Now, Mr. Speaker, in the House, under this structure, any committee that receives a referral on the tax reform bill must report the legislation to the House within 20 calendar days. Failure to do so within that time period will result in an automatic discharge of that legislation. Our Rules Committee will then have 15 legislative days to provide a special order for consideration of the bill before the majority leader is automatically empowered to offer a motion to proceed with floor action.
Now, Mr. Speaker, to underscore how important the right of every member of this institution is, after 2 days, any Member of the House will be able to do so if action has not been taken by the majority leadership. These procedures will help to ensure that no committee or Member has the power to prevent or indefinitely delay consideration of comprehensive tax reform.
Now, Mr. Speaker, in the Senate, which is where this is really needed because, of course, we have a Rules Committee here in the House and so it's not absolutely essential that we do this. But in the Senate, where this is really needed, the bill, tax reform bill must be referred to the Committee on Finance, understandably, which will then have 15 calendar days to consider and report the bill before the legislation is automatically discharged.
Mr. Speaker, in the Senate, the Majority Leader can then offer a motion to proceed to the bill. After two more days, any Senator will be empowered to do so, again, ensuring that people will not be able to stand in the way of moving ahead with tax reform. Now, that motion will not be debatable, and cloture is not required before a vote on a motion to proceed; basically meaning, Mr. Speaker, that a super majority will not be necessary to allow to move ahead on the debate on tax reform in the Senate.
Now, each amendment will be limited to 2 hours of debate in the Senate, and cloture will also not be required before votes on individual amendments. However, cloture, a very important power that does exist in the Senate, cloture on the underlying bill may still be required prior to the vote on passage of the bill.
So what this does, Mr. Speaker, these procedures ensure timely consideration in the Senate, while maintaining that last hurdle of a potential cloture vote on to final passage.
I believe very strongly, Mr. Speaker, that this agreement strikes the right balance between facilitating action while preserving the very core nature of the Senate process. The magnitude and the urgency of our current economic challenges demand that we create this clear pathway to comprehensive tax reform.
Our proposal provides a real solution to the uncertainty, the complexity, and the burdensome nature of our Tax Code. And, Mr. Speaker, it unleashes a powerful source of new revenues.
Now, you know this very well, Mr. Speaker. There is a common misperception out there, and you hear it reported from people in the media, and I don't believe that it's normally meant as a pejorative, but what they say is, Republicans don't want to increase revenues. Republicans don't want new revenues to the Federal Treasury. We hear this drumbeat over and over again.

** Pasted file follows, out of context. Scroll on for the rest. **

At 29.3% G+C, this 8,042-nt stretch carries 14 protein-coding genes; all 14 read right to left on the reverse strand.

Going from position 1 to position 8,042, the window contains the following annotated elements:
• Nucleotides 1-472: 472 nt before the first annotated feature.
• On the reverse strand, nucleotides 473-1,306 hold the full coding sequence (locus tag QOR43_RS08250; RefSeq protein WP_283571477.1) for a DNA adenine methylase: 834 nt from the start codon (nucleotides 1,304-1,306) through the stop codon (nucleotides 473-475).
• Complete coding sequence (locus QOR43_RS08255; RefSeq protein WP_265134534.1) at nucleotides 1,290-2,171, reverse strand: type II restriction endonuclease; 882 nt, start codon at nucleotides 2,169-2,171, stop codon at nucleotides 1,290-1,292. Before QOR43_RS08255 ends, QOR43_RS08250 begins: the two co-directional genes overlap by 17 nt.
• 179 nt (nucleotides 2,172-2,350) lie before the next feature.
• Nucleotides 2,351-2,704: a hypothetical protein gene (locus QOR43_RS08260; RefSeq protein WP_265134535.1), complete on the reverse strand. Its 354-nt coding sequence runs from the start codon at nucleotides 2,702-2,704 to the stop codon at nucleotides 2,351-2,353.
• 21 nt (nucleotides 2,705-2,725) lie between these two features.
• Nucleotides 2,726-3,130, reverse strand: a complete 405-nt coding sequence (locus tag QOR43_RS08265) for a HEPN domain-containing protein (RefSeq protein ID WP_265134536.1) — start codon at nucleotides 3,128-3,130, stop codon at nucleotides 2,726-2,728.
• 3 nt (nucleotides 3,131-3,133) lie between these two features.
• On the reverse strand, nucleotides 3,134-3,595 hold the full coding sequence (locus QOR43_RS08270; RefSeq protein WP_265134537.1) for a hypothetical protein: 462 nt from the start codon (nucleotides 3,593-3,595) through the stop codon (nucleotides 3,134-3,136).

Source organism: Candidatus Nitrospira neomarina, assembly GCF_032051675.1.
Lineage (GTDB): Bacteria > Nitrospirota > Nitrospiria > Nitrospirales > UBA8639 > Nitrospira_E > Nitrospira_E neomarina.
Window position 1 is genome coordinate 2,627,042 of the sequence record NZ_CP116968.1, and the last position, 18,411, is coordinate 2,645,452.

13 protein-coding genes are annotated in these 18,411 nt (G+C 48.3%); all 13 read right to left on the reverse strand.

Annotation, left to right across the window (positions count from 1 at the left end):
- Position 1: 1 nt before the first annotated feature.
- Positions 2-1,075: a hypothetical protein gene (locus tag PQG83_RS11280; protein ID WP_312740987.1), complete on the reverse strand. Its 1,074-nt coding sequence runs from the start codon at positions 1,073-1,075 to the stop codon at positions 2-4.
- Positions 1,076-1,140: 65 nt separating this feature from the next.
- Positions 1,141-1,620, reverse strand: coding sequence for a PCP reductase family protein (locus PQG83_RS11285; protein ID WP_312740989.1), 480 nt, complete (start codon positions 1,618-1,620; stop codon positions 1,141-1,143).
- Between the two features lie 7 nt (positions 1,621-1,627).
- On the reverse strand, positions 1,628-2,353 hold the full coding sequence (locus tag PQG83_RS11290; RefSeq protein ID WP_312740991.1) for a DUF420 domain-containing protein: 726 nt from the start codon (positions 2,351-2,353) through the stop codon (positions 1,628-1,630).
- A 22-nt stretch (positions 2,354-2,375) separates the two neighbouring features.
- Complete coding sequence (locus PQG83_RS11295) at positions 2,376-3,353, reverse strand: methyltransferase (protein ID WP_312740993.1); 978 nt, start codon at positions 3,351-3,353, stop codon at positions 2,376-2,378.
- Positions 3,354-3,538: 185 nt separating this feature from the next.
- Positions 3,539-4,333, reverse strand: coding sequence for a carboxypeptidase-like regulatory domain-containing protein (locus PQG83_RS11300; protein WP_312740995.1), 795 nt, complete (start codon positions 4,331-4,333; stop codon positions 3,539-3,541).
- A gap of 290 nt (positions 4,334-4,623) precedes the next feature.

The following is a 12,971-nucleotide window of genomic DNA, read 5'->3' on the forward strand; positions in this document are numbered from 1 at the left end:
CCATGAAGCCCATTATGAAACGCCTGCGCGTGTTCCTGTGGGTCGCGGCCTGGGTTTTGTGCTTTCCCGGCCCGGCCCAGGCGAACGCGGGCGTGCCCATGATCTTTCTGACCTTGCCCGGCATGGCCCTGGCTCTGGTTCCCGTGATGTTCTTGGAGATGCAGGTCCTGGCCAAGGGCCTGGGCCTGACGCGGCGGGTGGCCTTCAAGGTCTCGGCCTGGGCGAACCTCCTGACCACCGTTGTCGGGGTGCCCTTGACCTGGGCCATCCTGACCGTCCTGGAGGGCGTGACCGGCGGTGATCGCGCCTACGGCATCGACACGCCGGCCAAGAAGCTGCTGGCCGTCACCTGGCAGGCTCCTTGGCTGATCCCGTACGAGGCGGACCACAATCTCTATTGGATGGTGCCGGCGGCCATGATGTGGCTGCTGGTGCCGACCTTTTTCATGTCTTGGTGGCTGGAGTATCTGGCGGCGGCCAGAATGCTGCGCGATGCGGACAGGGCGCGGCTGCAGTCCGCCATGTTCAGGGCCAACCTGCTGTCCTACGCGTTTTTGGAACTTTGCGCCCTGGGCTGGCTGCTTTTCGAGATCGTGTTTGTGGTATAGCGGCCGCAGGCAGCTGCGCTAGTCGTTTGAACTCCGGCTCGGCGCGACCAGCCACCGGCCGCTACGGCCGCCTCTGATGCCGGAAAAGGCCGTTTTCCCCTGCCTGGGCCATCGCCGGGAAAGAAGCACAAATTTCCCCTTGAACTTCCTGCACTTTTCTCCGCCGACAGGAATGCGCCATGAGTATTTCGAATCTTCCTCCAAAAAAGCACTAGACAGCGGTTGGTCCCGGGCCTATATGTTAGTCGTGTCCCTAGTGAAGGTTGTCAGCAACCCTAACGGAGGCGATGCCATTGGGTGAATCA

I'm here to say, Mr. Speaker, nothing could be further from the truth. Republicans want new revenues to the Federal Treasury. We absolutely must find a way to bring greater revenue. We've got to find a way to bring revenue into the Federal Treasury. We all decry the $15-plus trillion national debt that we have and the massive deficit spending. We've got to have greater revenue to the Federal Treasury.
Where we diverge, between the two political parties, my colleagues on the other side of the aisle, is the manner in which we see these new revenues actually achieved.
Rather than raising tax rates on any one set of individuals or businesses, we want to raise revenues through greater gross domestic product growth. We want to expand the overall size of our economy, creating opportunity for all Americans. We've done this as a Nation many times in the past.
I always like to point to President John F. Kennedy, who pioneered this approach by cutting marginal tax rates and growing revenues as a result. Now, I acknowledge the marginal tax rates when President Kennedy did this were significantly higher than they are today, when he was able to reduce marginal rates for individuals and reduce capital gains. But we still can put into place pro-growth tax policy.
Mr. Speaker, President Reagan did the same thing 20 years after John F. Kennedy did it, and we all know what happened. We all know what happened, Mr. Speaker, when President Reagan, with the support of many Democrats, through what was known as the Conable-Hance tax package, it was a Democrat and a Republican, a then-Democrat and Republican. Mr. Hance has since seen the light and become a Republican, but he was a Democrat at the time. He offered this measure that brought about major marginal rate reduction. And what did that do?
During the decade of the 1980s, contrary to so many reports, we saw a nearly doubling, a nearly doubling of the flow of revenues to the Federal Treasury, bringing even greater results than we saw following President Kennedy's cuts. So, Mr. Speaker, we want to follow the Kennedy-Reagan tradition of expanding the Federal Treasury by implementing pro-growth tax reform.